This is really the heart of it all..this is as far as we are so far in agreeing on the problem ( and even there most still see it I think in terms of their own immediate personal crisis..my home is in foreclosure, I can't pay my student loan, I don't have a job)

I believe 100% in the process you outline and many of us here have been advocating that, encouraging that..building from where we are around  our own tables, at pot luck suppers, at community meetings where every voice can be heard and there is a chance for that common wisdom to arise, to speak.  Only when that happens will we see and agree on the actions needed to correct the common problem we all then see.

And of course all these small groups then have to connect somehow ..feed into a larger collaborative  a national and even global collaborative because we are not islolated and we cannot act in an isolated way..we can't just go back to our ancient tribal campfires. 

The work you point to is the work we have to do..

And I think that is the same work David points to.

We are all pointing in the same direction.

What we are missing is that connective process that is in continual interchange inter existence inter feedback with the entire system

I think we have to stay fresh in our hearts and in our minds on whether Occupy is, is becoming or ever can be that connecting tissue.  Our goal is to stay awake, be awake, keep others awake.  Occupy is not the voice of the 99%..it is only the voice calling to the 99% to wake up..stay awake, act.

Comment by Kevin Parcell on November 30, 2011 at 11:19am
Lindsay, please consider joining new Voices group where we will discuss and design a possible solution.
Comment by David Eggleton on November 30, 2011 at 11:54am

Kevin,

As we think about working with you, it would be helpful to know what you mean by voice(s).  Is it all about statements spoken and written?

Comment by Kevin Parcell on November 30, 2011 at 12:33pm
The name of the group was chosen by Stewards, who also own the group. IMO, "voices" is consistent with the topic "every voice being heard". I think only written can produce a complete and transparent record thats easily reviwed, which might be vital, but that's not say it's the only way to have a voice, and it's not for me to unilaterally determine.
Comment by Kevin Parcell on September 11, 2013 at 12:53pm

As we all watched the Occupy Movement erode, and as I witnessed an emotional force there more interested in opposition than support, which is of course the nature of emotional force, I returned my focus to alternative pathways.  In 2012, I began researching the possibility of creating a "time bank" as a tool for crowdsourcing support for all positive avenues to a future of sustainable prosperity - and by facilitating all approaches, even ones in apparent opposition to each other, finding a common ground that intrinsically disarms demagoguery.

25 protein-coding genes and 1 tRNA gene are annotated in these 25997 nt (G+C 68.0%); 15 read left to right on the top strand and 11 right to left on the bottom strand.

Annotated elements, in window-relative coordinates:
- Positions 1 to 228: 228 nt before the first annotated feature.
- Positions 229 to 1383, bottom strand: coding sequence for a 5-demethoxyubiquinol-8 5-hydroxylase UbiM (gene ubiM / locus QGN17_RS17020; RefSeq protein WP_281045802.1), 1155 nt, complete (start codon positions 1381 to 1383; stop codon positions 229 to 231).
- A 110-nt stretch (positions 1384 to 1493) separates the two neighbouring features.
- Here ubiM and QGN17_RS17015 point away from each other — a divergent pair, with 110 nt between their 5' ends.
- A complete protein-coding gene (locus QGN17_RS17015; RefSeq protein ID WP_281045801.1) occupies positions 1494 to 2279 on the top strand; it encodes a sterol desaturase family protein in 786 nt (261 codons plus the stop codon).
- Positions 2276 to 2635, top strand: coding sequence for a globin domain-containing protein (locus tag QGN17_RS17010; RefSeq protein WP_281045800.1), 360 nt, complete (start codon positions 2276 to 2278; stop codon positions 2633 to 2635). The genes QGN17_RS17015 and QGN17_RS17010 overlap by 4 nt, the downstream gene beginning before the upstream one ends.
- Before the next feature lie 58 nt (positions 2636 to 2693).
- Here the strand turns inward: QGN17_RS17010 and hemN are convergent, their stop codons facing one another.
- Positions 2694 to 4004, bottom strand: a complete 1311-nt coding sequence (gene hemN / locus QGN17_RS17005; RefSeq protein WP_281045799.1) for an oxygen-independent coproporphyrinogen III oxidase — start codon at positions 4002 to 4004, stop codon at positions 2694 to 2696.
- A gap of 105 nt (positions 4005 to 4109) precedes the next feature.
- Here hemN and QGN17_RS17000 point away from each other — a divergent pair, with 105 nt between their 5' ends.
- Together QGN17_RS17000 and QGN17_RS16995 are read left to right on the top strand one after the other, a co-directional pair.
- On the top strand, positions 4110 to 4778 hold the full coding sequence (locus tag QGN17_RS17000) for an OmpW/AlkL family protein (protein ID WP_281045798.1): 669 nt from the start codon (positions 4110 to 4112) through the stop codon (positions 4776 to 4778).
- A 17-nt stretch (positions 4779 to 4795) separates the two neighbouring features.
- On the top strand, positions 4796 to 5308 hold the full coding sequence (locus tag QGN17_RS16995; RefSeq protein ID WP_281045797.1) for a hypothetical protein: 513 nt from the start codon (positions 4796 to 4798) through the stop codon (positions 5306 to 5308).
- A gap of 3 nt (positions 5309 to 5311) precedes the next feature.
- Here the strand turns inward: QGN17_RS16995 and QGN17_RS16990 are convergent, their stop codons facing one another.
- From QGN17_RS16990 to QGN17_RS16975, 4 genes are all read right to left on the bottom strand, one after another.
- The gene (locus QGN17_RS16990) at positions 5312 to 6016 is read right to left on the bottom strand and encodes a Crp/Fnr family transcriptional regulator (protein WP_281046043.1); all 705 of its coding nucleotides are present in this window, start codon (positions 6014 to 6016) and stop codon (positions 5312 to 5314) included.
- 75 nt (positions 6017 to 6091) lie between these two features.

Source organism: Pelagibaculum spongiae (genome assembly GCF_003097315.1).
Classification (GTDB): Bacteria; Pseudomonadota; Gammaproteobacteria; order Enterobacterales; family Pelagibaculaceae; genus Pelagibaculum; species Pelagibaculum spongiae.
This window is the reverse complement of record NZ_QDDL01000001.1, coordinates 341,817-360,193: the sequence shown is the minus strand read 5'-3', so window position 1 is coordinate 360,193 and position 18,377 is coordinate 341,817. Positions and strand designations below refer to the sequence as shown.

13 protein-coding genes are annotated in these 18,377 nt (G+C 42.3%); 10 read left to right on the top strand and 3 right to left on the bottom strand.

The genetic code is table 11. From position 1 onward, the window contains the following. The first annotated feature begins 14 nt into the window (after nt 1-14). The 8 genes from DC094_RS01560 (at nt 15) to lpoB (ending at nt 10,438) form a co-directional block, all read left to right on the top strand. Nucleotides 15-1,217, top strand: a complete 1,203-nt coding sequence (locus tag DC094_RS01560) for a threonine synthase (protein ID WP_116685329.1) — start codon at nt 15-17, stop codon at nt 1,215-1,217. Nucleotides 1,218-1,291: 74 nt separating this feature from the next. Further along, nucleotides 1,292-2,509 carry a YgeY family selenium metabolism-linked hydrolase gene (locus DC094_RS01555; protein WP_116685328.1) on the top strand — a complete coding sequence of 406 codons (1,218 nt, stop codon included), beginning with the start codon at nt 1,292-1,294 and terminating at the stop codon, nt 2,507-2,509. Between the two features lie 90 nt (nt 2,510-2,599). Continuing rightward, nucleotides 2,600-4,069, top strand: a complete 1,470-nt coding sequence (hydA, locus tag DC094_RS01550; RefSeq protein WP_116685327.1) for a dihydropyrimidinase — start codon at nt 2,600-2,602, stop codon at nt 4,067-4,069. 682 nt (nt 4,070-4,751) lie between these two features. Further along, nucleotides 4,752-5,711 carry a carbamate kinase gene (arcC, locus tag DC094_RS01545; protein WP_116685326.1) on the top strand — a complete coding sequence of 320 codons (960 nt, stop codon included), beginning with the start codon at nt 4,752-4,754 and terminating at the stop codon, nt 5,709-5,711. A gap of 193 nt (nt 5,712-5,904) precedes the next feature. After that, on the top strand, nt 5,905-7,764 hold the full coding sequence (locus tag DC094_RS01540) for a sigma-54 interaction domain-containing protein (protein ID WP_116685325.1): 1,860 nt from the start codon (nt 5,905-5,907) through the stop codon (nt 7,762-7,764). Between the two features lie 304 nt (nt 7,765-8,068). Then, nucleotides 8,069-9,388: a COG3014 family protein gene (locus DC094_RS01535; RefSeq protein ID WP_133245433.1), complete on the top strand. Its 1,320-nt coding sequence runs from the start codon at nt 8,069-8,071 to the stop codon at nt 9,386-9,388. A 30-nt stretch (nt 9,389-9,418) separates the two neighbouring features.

My first approach to creating this structure was crowdfunding with a focus on identifying persons whom support the concept.  This was putting the cart ahead of the horse, in the sense that funds are a generic structure that first needs an organization to fund, and consequently I found little interest in funding the concept before broad and deep interest was demonstrable.  Thus, in late 2012, I established a discussion group and page on Facebook to facilitate networking support, and began organizing pledges of time, rather than money, to the time bank as a tool for empowering ourselves and each other to build a sustainable future, selecting a membership of 1000 as a goal, which goal was recently achieved.

With the help of an open and transparent discussion at our Facebook board, I've now selected the software and hosting service for the Reconomy Global Timebank.  We were fortunate to have the help of some of the leaders and experts in alternative economics along the way and through this final process.  The members of our Timebank are pledged to support sustainable development and especially at the community level, and the software will enable us to create and manage independent community time bank and currency systems.

The organizational structure of this time bank is democratic, and my own role as creator and caretaker will be phased out such that the tool works as a pathway for many visions.  My own focus regarding the time bank will be to support local currency systems that discount renewable energy when purchased with their local money, which is a project that has support from some of the leading progressive voices today as well as from many of the persons pledged to support this Timebank.

The Reconomy Global Timebank will be up and running in the very near future.  All are welcome to participate.

For more information, you can visit our pledge page at https://www.causes.com/peoplepower, our group at https://www.facebook.com/groups/peoplemoney, our Facebook page at https://www.facebook.com/ReconomyGlobalCooperative, and our website at http://reconomy.net.  You may also email me at peoplepower@me,com, and I also subscribe to comments here.

Cheers,
Kevin